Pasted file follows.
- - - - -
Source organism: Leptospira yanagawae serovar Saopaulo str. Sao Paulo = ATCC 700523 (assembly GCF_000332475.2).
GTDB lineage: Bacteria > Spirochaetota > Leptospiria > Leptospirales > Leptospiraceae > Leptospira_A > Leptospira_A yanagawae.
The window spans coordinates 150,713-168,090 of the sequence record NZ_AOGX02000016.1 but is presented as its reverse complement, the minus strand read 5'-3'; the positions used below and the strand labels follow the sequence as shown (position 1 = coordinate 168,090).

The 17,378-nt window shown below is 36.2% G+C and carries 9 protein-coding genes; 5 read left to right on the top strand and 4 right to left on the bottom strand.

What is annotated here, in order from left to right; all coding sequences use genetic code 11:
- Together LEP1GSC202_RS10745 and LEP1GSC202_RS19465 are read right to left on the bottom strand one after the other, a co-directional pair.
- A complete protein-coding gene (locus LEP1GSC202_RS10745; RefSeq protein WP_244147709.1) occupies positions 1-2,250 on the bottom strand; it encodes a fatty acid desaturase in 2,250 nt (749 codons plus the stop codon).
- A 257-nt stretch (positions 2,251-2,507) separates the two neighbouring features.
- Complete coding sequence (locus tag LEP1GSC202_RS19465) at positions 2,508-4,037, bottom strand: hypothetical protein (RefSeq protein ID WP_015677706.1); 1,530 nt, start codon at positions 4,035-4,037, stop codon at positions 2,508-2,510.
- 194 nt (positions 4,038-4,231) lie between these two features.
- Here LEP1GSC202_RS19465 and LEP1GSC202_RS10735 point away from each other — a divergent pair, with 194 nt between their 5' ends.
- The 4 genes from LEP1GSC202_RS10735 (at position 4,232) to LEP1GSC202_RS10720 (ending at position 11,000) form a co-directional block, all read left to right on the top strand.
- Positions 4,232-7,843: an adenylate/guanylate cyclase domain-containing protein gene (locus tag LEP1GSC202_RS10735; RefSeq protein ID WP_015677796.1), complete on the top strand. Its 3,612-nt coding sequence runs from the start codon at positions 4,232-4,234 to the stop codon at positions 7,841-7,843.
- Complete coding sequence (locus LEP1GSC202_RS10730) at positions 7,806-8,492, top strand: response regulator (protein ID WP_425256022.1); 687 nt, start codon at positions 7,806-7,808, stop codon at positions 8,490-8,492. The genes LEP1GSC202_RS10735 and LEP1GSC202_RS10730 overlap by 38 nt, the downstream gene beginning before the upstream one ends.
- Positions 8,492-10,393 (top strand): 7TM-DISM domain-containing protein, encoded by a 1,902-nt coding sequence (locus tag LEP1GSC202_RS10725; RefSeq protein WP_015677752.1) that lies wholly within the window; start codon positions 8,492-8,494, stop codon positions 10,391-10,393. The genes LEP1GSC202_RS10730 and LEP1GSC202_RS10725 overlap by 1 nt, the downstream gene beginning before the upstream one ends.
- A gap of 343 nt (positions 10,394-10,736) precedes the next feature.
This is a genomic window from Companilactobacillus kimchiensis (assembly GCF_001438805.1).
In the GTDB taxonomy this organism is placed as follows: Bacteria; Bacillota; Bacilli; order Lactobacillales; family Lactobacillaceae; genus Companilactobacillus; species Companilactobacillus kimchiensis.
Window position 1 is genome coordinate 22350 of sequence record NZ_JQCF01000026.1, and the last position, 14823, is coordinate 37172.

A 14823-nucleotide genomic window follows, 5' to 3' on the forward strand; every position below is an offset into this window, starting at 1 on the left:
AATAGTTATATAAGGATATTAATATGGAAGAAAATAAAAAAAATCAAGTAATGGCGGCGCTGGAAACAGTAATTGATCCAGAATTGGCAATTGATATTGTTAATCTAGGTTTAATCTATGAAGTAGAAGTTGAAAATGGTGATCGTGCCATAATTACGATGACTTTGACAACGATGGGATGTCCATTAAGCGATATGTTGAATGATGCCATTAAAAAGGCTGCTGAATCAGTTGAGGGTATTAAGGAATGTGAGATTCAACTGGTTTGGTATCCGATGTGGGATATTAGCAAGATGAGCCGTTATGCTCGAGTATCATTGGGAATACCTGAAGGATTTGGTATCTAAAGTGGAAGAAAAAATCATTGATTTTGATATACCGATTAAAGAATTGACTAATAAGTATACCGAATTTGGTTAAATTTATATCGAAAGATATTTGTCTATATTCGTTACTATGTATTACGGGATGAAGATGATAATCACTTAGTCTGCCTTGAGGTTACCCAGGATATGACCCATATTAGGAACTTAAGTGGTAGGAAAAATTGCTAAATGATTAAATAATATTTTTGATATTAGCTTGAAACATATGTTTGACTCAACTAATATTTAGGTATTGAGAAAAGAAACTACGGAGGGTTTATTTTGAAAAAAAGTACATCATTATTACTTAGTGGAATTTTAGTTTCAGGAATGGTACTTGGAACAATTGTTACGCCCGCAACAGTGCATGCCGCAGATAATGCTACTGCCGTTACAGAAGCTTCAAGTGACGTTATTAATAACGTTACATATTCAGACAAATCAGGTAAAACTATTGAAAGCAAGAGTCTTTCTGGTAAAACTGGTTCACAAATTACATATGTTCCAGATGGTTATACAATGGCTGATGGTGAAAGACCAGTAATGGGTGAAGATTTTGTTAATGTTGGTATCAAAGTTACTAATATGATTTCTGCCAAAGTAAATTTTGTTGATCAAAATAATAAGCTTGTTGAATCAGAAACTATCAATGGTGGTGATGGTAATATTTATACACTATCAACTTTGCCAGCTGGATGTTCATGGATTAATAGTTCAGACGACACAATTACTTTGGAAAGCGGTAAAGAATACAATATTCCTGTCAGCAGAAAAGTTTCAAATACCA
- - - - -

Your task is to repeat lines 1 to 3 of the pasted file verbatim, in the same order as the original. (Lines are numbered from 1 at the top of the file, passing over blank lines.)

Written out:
Source organism: Leptospira yanagawae serovar Saopaulo str. Sao Paulo = ATCC 700523 (assembly GCF_000332475.2).
GTDB lineage: Bacteria > Spirochaetota > Leptospiria > Leptospirales > Leptospiraceae > Leptospira_A > Leptospira_A yanagawae.
The window spans coordinates 150,713-168,090 of the sequence record NZ_AOGX02000016.1 but is presented as its reverse complement, the minus strand read 5'-3'; the positions used below and the strand labels follow the sequence as shown (position 1 = coordinate 168,090).